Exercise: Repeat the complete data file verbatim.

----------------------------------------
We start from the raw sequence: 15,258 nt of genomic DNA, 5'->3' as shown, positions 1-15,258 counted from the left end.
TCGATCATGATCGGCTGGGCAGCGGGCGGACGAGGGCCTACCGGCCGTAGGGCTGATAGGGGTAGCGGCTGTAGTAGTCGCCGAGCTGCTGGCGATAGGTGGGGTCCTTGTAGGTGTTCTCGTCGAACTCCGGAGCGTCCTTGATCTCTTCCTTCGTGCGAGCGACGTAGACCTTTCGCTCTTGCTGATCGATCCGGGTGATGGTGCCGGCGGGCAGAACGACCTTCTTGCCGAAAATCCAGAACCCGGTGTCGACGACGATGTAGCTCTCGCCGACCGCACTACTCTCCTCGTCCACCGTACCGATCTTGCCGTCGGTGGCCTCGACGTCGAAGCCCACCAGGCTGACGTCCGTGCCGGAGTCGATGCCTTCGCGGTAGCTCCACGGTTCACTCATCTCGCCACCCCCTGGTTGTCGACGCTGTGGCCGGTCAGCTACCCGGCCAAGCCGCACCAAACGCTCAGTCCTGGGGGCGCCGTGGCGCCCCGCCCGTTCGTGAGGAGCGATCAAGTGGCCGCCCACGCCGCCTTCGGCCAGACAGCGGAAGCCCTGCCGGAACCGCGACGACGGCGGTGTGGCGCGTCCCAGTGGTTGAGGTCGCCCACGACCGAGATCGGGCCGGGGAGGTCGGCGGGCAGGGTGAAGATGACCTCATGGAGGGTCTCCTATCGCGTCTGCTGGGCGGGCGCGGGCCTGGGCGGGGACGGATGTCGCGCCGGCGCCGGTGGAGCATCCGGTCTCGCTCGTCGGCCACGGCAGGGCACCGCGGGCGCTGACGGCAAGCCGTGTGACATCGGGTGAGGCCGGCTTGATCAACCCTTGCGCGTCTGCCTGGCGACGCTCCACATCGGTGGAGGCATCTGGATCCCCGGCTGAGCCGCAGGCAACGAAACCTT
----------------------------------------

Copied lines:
We start from the raw sequence: 15,258 nt of genomic DNA, 5'->3' as shown, positions 1-15,258 counted from the left end.
TCGATCATGATCGGCTGGGCAGCGGGCGGACGAGGGCCTACCGGCCGTAGGGCTGATAGGGGTAGCGGCTGTAGTAGTCGCCGAGCTGCTGGCGATAGGTGGGGTCCTTGTAGGTGTTCTCGTCGAACTCCGGAGCGTCCTTGATCTCTTCCTTCGTGCGAGCGACGTAGACCTTTCGCTCTTGCTGATCGATCCGGGTGATGGTGCCGGCGGGCAGAACGACCTTCTTGCCGAAAATCCAGAACCCGGTGTCGACGACGATGTAGCTCTCGCCGACCGCACTACTCTCCTCGTCCACCGTACCGATCTTGCCGTCGGTGGCCTCGACGTCGAAGCCCACCAGGCTGACGTCCGTGCCGGAGTCGATGCCTTCGCGGTAGCTCCACGGTTCACTCATCTCGCCACCCCCTGGTTGTCGACGCTGTGGCCGGTCAGCTACCCGGCCAAGCCGCACCAAACGCTCAGTCCTGGGGGCGCCGTGGCGCCCCGCCCGTTCGTGAGGAGCGATCAAGTGGCCGCCCACGCCGCCTTCGGCCAGACAGCGGAAGCCCTGCCGGAACCGCGACGACGGCGGTGTGGCGCGTCCCAGTGGTTGAGGTCGCCCACGACCGAGATCGGGCCGGGGAGGTCGGCGGGCAGGGTGAAGATGACCTCATGGAGGGTCTCCTATCGCGTCTGCTGGGCGGGCGCGGGCCTGGGCGGGGACGGATGTCGCGCCGGCGCCGGTGGAGCATCCGGTCTCGCTCGTCGGCCACGGCAGGGCACCGCGGGCGCTGACGGCAAGCCGTGTGACATCGGGTGAGGCCGGCTTGATCAACCCTTGCGCGTCTGCCTGGCGACGCTCCACATCGGTGGAGGCATCTGGATCCCCGGCTGAGCCGCAGGCAACGAAACCTT